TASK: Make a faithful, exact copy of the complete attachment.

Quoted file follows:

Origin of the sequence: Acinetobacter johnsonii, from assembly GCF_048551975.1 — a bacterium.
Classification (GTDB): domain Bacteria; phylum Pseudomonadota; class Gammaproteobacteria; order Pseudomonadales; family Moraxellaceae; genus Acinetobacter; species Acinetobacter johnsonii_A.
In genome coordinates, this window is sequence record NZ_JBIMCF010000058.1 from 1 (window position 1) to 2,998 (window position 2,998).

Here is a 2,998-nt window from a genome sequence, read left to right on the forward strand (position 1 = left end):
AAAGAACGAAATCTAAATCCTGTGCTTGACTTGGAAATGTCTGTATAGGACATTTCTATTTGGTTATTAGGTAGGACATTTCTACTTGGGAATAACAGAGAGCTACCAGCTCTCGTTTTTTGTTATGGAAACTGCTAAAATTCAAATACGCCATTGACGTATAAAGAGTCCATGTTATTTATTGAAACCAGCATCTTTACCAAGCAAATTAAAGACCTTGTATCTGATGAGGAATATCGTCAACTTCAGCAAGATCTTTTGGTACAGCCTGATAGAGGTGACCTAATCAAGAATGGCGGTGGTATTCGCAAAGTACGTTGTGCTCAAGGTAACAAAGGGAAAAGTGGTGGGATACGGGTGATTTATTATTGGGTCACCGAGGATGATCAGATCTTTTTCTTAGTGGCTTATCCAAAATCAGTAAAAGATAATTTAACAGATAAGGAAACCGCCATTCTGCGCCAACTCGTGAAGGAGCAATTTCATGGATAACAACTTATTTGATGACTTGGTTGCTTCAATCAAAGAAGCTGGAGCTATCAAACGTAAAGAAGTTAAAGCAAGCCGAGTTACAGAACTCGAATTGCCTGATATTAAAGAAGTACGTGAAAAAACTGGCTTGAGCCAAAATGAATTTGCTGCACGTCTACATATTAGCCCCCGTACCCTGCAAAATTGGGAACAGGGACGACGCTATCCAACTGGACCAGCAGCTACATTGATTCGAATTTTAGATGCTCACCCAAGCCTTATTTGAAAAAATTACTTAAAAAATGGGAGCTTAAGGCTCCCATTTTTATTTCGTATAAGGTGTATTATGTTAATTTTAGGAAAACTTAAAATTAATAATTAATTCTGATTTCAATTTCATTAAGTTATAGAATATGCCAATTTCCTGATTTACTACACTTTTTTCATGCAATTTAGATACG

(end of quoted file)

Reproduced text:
Origin of the sequence: Acinetobacter johnsonii, from assembly GCF_048551975.1 — a bacterium.
Classification (GTDB): domain Bacteria; phylum Pseudomonadota; class Gammaproteobacteria; order Pseudomonadales; family Moraxellaceae; genus Acinetobacter; species Acinetobacter johnsonii_A.
In genome coordinates, this window is sequence record NZ_JBIMCF010000058.1 from 1 (window position 1) to 2,998 (window position 2,998).

Here is a 2,998-nt window from a genome sequence, read left to right on the forward strand (position 1 = left end):
AAAGAACGAAATCTAAATCCTGTGCTTGACTTGGAAATGTCTGTATAGGACATTTCTATTTGGTTATTAGGTAGGACATTTCTACTTGGGAATAACAGAGAGCTACCAGCTCTCGTTTTTTGTTATGGAAACTGCTAAAATTCAAATACGCCATTGACGTATAAAGAGTCCATGTTATTTATTGAAACCAGCATCTTTACCAAGCAAATTAAAGACCTTGTATCTGATGAGGAATATCGTCAACTTCAGCAAGATCTTTTGGTACAGCCTGATAGAGGTGACCTAATCAAGAATGGCGGTGGTATTCGCAAAGTACGTTGTGCTCAAGGTAACAAAGGGAAAAGTGGTGGGATACGGGTGATTTATTATTGGGTCACCGAGGATGATCAGATCTTTTTCTTAGTGGCTTATCCAAAATCAGTAAAAGATAATTTAACAGATAAGGAAACCGCCATTCTGCGCCAACTCGTGAAGGAGCAATTTCATGGATAACAACTTATTTGATGACTTGGTTGCTTCAATCAAAGAAGCTGGAGCTATCAAACGTAAAGAAGTTAAAGCAAGCCGAGTTACAGAACTCGAATTGCCTGATATTAAAGAAGTACGTGAAAAAACTGGCTTGAGCCAAAATGAATTTGCTGCACGTCTACATATTAGCCCCCGTACCCTGCAAAATTGGGAACAGGGACGACGCTATCCAACTGGACCAGCAGCTACATTGATTCGAATTTTAGATGCTCACCCAAGCCTTATTTGAAAAAATTACTTAAAAAATGGGAGCTTAAGGCTCCCATTTTTATTTCGTATAAGGTGTATTATGTTAATTTTAGGAAAACTTAAAATTAATAATTAATTCTGATTTCAATTTCATTAAGTTATAGAATATGCCAATTTCCTGATTTACTACACTTTTTTCATGCAATTTAGATACG